Vahe currently lives in Yerevan. He often travels to the United States to visit his wife, and his children, who are studying at universities. Of all of the wine industries Vahe has worked with, Armenia has been the most challenging, but also the most rewarding.
Contributed by Ani Tramblian
Repat Armenia article 2
"Here we live a full 24/7 life: we are constantly busy with different activities, cultural events, friends’ visits… The day ends and yet another busy day awaits".
Vahe Keushguerian was born in Syria and raised in the strong Armenian community of Lebanon. At the age of 19 he moved to Italy to pursue his studies. Afterwards, he relocated to the United States, first to Washington, then to Los Angeles and San Francisco. In 2009, after so many journeys, Vahe finally settled down in Armenia for good.
“In Italy I embarked on learning about local practices of vine cultivation and winemaking. When I visited Armenia in 1997 I was interested in observing the winemaking culture of the country. This visit became a turning point for me to establish a strong connection with Armenia, and I started to visit the country once or twice a year. I felt that this place is my final harbor after so many relocations. Those years also gave life to the dream of having a winemaking business in Armenia.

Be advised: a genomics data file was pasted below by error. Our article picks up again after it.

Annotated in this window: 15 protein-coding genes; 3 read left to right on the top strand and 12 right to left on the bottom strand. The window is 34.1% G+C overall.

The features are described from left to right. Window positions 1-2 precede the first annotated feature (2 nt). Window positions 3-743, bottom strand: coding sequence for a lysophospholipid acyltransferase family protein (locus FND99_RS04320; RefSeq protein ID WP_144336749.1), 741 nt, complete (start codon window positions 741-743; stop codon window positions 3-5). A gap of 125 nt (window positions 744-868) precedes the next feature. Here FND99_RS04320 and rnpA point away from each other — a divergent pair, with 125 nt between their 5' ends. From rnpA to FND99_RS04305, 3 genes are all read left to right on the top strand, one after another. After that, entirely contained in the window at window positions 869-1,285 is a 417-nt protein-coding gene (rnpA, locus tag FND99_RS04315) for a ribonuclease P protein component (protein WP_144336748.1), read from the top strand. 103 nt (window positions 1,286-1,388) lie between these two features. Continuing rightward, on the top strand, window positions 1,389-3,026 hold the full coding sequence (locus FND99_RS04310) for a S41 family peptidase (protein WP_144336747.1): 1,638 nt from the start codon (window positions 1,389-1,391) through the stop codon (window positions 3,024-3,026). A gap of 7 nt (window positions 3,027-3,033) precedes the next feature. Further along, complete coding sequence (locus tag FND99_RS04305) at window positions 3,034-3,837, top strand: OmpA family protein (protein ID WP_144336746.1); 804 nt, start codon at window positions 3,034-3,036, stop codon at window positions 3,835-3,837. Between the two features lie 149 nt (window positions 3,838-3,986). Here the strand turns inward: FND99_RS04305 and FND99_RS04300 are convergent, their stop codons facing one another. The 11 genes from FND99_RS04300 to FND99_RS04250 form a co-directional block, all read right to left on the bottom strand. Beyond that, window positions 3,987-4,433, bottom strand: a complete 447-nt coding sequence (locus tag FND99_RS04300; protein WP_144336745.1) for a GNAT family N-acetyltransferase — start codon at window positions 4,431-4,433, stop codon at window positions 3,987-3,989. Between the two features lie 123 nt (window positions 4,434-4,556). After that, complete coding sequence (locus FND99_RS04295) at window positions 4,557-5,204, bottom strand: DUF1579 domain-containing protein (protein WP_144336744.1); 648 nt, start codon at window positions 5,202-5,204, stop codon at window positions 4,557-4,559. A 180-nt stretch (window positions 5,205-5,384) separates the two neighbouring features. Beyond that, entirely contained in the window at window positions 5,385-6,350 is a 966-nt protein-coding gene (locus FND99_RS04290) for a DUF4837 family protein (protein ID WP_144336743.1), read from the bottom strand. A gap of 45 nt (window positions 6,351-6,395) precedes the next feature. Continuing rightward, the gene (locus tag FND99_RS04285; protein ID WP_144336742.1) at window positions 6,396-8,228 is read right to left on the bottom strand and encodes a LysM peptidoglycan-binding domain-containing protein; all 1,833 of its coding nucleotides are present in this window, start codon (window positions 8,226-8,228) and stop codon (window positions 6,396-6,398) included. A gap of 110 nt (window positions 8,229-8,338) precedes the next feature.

In 2009 I moved to Armenia with my wife and children to stay here for a year. We decided that it would be a good opportunity for our children to get to know the country and learn Armenian. The same year I started to collaborate with Argentinian-Armenian Eduardo Eurnekian through his project “Tierras de Armenia” which later initiated and developed the production of “Karas” brand of wines.
I ask myself whether I would like to be in another place now or if I would like to do another job? Without hesitation my answer is always “No”. My life in Armenia qualitatively differs from the ones I had in the USA or Italy. Here we live a full 24/7 life: we are constantly busy with different activities, cultural events, friends’ visits… The day ends and yet another busy day awaits.
These 3-4 years in Armenia also changed my way of thinking. You start to think beyond your personal frames, considering wider issues that are important in our daily lives, such as social and political matters and the Karabakh question.
In Armenia, besides my work, I am additionally involved in civic activities. For instance, I initiated the project of “Wines of Armenia” to promote the local production in the Armenian and international markets. I think the winemaking potential of Armenia is very big and should be properly promoted. Or, with a number of other repatriates, I enlisted as an observer at the local elections in Yerevan. Maybe we cannot improve things right now, but in the future certainly can.
If you relocate to so many countries, it means you are in search of something. Now I am certain to say that I found what I was searching for. If those many relocations were the price to be paid for, then it was worth it.”
Translated by Irena Grigoryan